PRINCETON, N.J. ( TheStreet) -- An experimental immune-based drug developed by Bristol-Myers Squibb (BMY - Get Report) and Abbvie (ABBV - Get Report) added to standard therapy for relapsed multiple myeloma patients reduced the risk of disease progression or death by 30%.
The new Bristol/Abbvie drug is called elotuzumab. Positive results from the phase III study dubbed ELOQUENT-2 were featured in a media preview Wednesday ahead of the American Society of Clinical Oncology (ASCO) annual meeting, which starts May 29.
Bristol is not disclosing regulatory plans for elotuzumab at this time, spokeswoman Audrey Abernathy said. A second phase III study of elotuzumab known as ELOQUENT-1 involving newly diagnosed multiple myeloma patients is still ongoing.
Elotuzumab is a monoclonal antibody designed to target and kill cancer cells in two ways. The drug attaches itself to a protein known as SLAMF7 found only on the surface of myeloma cells. The drug is also believed to activate a type of immune cell known as natural killer cells to target the cancer.
Multiple myeloma is a type of cancer affecting white blood cells. One of the foundational therapies to treat multiple myeloma combines the Celgene (CELG - Get Report) drug Revlimid plus dexamethasone, a chemotherapy.
In the ELOQUENT-2 study, 646 patients with relapsed multiple myeloma were randomized to receive Revlimid-dex (the control group) or Revlimid-dex plus elotuzumab.
At a median follow-up of two years, the patients treated with elotuzumab showed a 30% reduction in the risk of cancer progression and death compared to the control group. At the median, the progression-free survival for elotuzumab-treated patients was 19.4 months compared to 14.9 months for the control group. The benefit favoring elotuzumab was statistically significant, achieving the primary endpoint of the phase III study.
The benefit of Elotuzumab in the study persists for more than three years of follow-up, which suggests the drug is stimulating the patients' immune system to target and kill multiple myeloma cells, said Dr. Sagar Lonial, chief medical officer at the Winship Cancer Institute of Emory University and the principal investigator in the ELOQUENT-2 study.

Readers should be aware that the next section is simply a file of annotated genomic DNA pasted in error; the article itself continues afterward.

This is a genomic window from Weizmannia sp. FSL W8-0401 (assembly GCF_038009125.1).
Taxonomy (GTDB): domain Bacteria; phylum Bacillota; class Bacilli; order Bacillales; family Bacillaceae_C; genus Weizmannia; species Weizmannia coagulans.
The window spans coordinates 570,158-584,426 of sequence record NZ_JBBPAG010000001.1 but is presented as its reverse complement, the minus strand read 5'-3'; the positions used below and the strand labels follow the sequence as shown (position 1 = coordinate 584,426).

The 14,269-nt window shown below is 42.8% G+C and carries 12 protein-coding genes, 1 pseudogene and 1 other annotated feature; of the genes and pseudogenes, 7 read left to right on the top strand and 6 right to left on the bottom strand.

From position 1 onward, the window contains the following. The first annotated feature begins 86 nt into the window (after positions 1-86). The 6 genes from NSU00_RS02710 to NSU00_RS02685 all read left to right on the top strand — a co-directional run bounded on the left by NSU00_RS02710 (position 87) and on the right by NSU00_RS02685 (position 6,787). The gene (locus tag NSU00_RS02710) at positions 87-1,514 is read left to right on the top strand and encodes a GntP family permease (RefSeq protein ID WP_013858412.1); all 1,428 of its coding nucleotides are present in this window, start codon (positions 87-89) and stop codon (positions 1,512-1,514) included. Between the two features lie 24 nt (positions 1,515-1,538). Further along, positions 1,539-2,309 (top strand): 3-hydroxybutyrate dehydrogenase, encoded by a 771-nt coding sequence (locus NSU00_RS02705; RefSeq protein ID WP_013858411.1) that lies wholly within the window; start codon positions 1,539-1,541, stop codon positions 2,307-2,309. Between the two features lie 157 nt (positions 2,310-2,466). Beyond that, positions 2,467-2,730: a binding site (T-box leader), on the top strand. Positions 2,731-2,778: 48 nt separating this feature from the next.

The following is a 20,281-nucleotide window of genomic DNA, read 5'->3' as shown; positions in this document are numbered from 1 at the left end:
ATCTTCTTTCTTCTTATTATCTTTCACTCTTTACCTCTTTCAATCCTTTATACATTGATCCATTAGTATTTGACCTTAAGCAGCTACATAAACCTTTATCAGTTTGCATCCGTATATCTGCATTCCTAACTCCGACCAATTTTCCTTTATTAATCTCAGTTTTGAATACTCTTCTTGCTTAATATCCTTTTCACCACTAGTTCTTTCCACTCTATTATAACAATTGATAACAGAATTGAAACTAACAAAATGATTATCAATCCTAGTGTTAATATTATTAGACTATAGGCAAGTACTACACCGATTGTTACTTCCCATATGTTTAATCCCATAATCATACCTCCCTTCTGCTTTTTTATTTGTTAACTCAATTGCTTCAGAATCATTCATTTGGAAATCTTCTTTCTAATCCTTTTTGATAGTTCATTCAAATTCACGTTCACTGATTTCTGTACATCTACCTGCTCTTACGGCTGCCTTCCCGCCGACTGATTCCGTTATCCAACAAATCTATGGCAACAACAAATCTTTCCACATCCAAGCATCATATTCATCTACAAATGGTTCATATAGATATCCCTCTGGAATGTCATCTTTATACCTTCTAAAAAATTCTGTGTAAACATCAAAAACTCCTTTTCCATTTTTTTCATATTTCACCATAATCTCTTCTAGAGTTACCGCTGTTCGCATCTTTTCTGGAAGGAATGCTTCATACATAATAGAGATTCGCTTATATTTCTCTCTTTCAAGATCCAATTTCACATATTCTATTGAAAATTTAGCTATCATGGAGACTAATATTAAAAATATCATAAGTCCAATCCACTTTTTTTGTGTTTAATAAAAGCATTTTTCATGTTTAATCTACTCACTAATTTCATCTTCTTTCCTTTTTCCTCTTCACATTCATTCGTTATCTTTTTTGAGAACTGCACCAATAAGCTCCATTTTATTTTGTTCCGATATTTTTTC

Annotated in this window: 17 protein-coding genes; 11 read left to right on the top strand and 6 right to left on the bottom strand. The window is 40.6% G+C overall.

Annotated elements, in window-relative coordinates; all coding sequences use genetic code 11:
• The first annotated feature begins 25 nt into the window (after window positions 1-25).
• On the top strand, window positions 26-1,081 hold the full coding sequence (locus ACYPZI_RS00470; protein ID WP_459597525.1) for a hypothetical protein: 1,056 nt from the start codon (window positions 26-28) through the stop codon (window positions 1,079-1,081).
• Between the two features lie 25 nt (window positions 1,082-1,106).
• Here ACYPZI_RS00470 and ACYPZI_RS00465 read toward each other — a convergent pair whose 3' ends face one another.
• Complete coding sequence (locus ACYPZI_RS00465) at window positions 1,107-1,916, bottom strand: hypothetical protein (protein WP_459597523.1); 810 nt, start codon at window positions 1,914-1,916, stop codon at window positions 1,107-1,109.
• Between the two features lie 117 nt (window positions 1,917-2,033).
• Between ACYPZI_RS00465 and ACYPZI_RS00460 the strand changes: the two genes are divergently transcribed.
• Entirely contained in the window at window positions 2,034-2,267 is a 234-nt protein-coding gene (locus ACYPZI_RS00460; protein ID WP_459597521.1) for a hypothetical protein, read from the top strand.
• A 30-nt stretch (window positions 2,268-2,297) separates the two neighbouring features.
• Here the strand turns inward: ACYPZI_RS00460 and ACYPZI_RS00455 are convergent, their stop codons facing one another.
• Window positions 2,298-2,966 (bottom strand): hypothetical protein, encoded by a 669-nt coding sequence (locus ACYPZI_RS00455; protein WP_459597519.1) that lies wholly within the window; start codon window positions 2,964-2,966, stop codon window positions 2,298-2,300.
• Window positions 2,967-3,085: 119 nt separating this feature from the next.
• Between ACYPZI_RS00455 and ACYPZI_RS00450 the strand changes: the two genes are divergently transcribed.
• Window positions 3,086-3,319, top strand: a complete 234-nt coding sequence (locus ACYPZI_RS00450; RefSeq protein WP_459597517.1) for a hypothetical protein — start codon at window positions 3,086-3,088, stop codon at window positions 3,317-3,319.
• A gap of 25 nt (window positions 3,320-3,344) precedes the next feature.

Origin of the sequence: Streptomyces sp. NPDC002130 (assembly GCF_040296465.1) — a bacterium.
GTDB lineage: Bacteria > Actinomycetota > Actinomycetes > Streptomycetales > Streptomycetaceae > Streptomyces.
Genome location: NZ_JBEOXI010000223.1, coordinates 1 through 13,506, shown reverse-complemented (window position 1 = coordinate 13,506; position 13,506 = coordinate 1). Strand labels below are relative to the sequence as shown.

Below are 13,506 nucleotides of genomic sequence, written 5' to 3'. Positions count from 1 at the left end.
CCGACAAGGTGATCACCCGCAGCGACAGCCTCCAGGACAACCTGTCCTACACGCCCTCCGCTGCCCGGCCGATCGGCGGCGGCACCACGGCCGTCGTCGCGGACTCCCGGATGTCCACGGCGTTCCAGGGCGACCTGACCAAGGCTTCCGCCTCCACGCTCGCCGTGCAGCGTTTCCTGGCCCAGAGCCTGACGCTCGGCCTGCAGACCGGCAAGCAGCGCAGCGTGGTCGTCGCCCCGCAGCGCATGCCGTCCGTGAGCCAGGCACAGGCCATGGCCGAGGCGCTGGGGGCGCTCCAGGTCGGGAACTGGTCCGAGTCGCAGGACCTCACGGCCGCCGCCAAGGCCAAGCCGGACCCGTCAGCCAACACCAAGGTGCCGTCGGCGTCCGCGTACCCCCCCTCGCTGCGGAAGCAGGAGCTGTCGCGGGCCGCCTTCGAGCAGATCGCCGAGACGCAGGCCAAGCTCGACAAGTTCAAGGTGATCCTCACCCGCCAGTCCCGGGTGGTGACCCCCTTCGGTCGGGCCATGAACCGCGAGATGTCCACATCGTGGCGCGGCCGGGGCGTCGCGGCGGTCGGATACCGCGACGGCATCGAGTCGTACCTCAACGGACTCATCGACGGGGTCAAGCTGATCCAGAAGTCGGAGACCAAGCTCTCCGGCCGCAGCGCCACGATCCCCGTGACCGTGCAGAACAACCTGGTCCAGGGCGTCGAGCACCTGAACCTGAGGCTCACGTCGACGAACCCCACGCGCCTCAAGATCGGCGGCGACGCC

The overall response rate for elotuzumab in the study was 79% compared to 66% for the control arm, also statistically significant.
Patients in the study continue to be followed for overall survival.
Mild infusion-related reactions to elotuzumab were recorded in 10% of patients. Other common side effects including neutropenia and anemia occurred equally or more in the control group compared to elotuzumab.
Revlimid is already one the most expensive drugs used to treat multiple myeloma, so adding elotuzumab, if approved, would boost the cost of the combination therapy even higher. Lonial said cost is one factor that must be considered when evaluating the benefit of adding elotuzumab to Revlimid in multiple myeloma, but the price may be justified if the new combination therapy can provide a long-term survival benefit.
The combination of elotuzumab with Revlimid/dexamethasone was granted Breakthrough Therapy Designation for relapsed multiple myeloma in 2014. The drug is aiming to be the first monoclonal antibody used to treat multiple myeloma. Competition could come from another antibody known as daratumumab under development by Johnson & Johnson (JNJ) and Genmab. Results from a phase III study of daratumumab in double refractory multiple myeloma patients will be presented at the ASCO annual meeting.
Bristol is responsible for the majority of clinical development costs of elotuzumab and will sell the drug if approved. Abbvie will receive 30% of profits (or losses) in the U.S. stemming from elotuzumab's sale. Outside the U.S., Bristol will pay Abbvie a royalty based on the drug's sales.